One company puts safe hair care products in the hands of pregnant women. Another company lets iPhone users exchange information with each other through a simple fist bump.
Founded by Chicago Booth students, each start-up won a $25,000 first prize in the largest Edward L. Kaplan, ’71,New Venture Challenge to date after the final competition at Harper Center on May 28.
Four other teams among 10 finalists also collected prize money at the annual competition, which is sponsored by the Michael P. Polsky Center for Entrepreneurship.
In all, 128 teams from the Chicago, London, and Singapore campuses competed in the business plan competition, which began in the fall. A panel of investors and entrepreneurs determined the 10 teams that advance to the finals.
Judges chose Bump Technologies, Inc., the iPhone application company, in part because “the fact that we have so many users already helped us show that this is real and that customers love to bump,” said first-year student David Lieb, company cofounder. The free application had more than 800,000 downloads in just two months and achieved the distinction of being the one billionth application downloaded from the Apple Store.
Another reason for the Bump team’s contest success was Bump’s “very flexible business model” in that Bump can be used for so many different things, Lieb said. The company aims to make Bump a platform technology that will work across mobile phone platforms and wireless carriers. A future release will enable “bumping” of photos and multiple contact cards.
Second-year student Nicole Shariatzadeh, founder of NINE Naturals, said her team impressed the judges with the company’s unique idea and proof that the team could execute the idea. “We are very committed to turning our business idea into a reality, and I think that commitment showed in our presentation and our progress thus far,” she said.
NINE Naturals sells shampoos and conditioners free of pthalates, sulfates, parabens, and DEA. The products are sold in retail stores in Chicago, in a New York boutique, and on the web. Other team members included first-year students Grace Lee and Rebecca Wenngatz and second-year student Umar Haider.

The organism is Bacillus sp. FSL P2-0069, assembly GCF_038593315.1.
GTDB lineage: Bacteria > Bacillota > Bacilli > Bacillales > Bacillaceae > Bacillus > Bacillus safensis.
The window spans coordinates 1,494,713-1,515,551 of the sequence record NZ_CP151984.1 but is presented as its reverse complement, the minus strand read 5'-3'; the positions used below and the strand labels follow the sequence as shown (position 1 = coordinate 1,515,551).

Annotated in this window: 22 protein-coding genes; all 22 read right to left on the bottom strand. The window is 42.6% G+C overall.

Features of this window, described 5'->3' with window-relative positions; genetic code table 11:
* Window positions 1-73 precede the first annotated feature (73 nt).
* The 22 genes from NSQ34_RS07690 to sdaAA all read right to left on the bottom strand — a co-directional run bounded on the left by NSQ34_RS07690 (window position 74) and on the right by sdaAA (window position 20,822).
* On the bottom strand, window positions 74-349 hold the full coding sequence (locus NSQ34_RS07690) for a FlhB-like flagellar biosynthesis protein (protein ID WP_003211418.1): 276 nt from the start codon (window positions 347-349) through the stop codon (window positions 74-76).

The New Venture Challenge gave Shariatzadeh’s team the skills to “take an entire business and condense it into ten minutes of convincing information,” she said. “From an individual business perspective, we got tremendous feedback on our business that helped us grow our idea and make it attractive to investors.”
The prize money will allow the company to invest heavily in its Chicago-based marketing plan. “By the end of this summer, we want NINE Naturals to be on the tip of every expecting mom’s tongue and we think our marketing plan will help make that happen.”
Bump Technologies will use the award money to help pay salaries for additional software developers the company is currently interviewing, and also for legal expenses of filing initial intellectual property, Lieb said.
Both Lieb and cofounder and first-year student Jacob Mintz are electrical engineers. Also playing an integral role on the team was fellow first-year student Dominic Hofstetter.
Lieb said he first wanted to bump phones together to transfer such information as phone numbers back in 2005. But it wasn’t until accelerometer technology developed that he could pursue his idea. “When daydreaming in accounting class in the fall, it struck me that we could finally build a system to exchange info by just bumping phones together,” Lieb said. “I sketched out the first schematic on my accounting notes.”
The contest helped the team “really focus in on our core value proposition and prioritize what future products we should focus on,” he said. “When presenting a business idea to a group of investors, it is crucial to understand the backgrounds of the audience. Connecting on a personal level with the audience in the first two minutes of your pitch is essential.”
Mintz said it’s important to make a presentation “personal and tangible.”
“One of the problems with technology businesses is it’s really easy to describe your product in a way that no one understands,” he said. The group made it tangible by offering an explanation of the technology followed immediately by a demonstration. To make it personal, Mintz explained that he hates business cards and said “our technology lets me exchange contact information in a better way.”
The NVC, founded in 1996, has awarded $600,000 to date and has helped launch more than 45 companies that have gone on to raise more than $100 million in equity capital. The NVC title sponsor is Edward L. Kaplan, founder and former chairman of Zebra Technologies.
Other sponsors of the New Venture Challenge included Mitsubishi Corporation, Market Strategy Group, LLC, Reed Smith LLP, Deloitte Consulting LLP, and individual sponsors Fred Dotzler and Immanuel Thangaraj.
In addition to seed funding, the winning NVC teams also will receive legal services, professional consulting, and incubator space.
Other winners each received $7,000. They included Card Tag, a secondary marketplace for gift cards; In Context Solutions, a market research company; Masala Wala, a “fast casual” restaurant concept for healthy East Indian food; and Virtual Lab, which develops solutions that help high tech product developers minimize their test and measurement equipment costs.